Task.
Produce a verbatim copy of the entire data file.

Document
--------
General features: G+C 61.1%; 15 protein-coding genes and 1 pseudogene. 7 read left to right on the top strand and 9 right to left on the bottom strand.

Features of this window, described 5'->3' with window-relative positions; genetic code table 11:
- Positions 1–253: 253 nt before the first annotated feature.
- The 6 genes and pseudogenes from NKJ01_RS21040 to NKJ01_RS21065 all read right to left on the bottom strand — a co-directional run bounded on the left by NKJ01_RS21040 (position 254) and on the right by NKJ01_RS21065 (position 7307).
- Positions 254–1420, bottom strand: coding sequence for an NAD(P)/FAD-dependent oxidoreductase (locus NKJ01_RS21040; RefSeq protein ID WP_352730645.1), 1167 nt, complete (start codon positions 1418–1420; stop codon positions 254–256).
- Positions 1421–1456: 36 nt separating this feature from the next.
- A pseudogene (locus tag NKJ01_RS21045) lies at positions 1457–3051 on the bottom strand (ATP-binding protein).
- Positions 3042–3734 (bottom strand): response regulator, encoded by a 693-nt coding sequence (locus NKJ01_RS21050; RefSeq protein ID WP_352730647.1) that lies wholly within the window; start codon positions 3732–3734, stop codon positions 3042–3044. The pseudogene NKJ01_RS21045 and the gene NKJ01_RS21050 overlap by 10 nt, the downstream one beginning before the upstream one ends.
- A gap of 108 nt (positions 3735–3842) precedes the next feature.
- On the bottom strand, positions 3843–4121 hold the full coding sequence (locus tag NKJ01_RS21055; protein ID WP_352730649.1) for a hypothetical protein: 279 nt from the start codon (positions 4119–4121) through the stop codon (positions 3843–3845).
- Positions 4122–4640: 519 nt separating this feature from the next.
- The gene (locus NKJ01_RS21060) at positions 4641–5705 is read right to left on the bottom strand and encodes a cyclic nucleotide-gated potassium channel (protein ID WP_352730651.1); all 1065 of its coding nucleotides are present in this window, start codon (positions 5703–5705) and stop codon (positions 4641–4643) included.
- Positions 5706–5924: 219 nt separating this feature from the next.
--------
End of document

General features: G+C 61.1%; 15 protein-coding genes and 1 pseudogene. 7 read left to right on the top strand and 9 right to left on the bottom strand.

Features of this window, described 5'->3' with window-relative positions; genetic code table 11:
- Positions 1–253: 253 nt before the first annotated feature.
- The 6 genes and pseudogenes from NKJ01_RS21040 to NKJ01_RS21065 all read right to left on the bottom strand — a co-directional run bounded on the left by NKJ01_RS21040 (position 254) and on the right by NKJ01_RS21065 (position 7307).
- Positions 254–1420, bottom strand: coding sequence for an NAD(P)/FAD-dependent oxidoreductase (locus NKJ01_RS21040; RefSeq protein ID WP_352730645.1), 1167 nt, complete (start codon positions 1418–1420; stop codon positions 254–256).
- Positions 1421–1456: 36 nt separating this feature from the next.
- A pseudogene (locus tag NKJ01_RS21045) lies at positions 1457–3051 on the bottom strand (ATP-binding protein).
- Positions 3042–3734 (bottom strand): response regulator, encoded by a 693-nt coding sequence (locus NKJ01_RS21050; RefSeq protein ID WP_352730647.1) that lies wholly within the window; start codon positions 3732–3734, stop codon positions 3042–3044. The pseudogene NKJ01_RS21045 and the gene NKJ01_RS21050 overlap by 10 nt, the downstream one beginning before the upstream one ends.
- A gap of 108 nt (positions 3735–3842) precedes the next feature.
- On the bottom strand, positions 3843–4121 hold the full coding sequence (locus tag NKJ01_RS21055; protein ID WP_352730649.1) for a hypothetical protein: 279 nt from the start codon (positions 4119–4121) through the stop codon (positions 3843–3845).
- Positions 4122–4640: 519 nt separating this feature from the next.
- The gene (locus NKJ01_RS21060) at positions 4641–5705 is read right to left on the bottom strand and encodes a cyclic nucleotide-gated potassium channel (protein ID WP_352730651.1); all 1065 of its coding nucleotides are present in this window, start codon (positions 5703–5705) and stop codon (positions 4641–4643) included.
- Positions 5706–5924: 219 nt separating this feature from the next.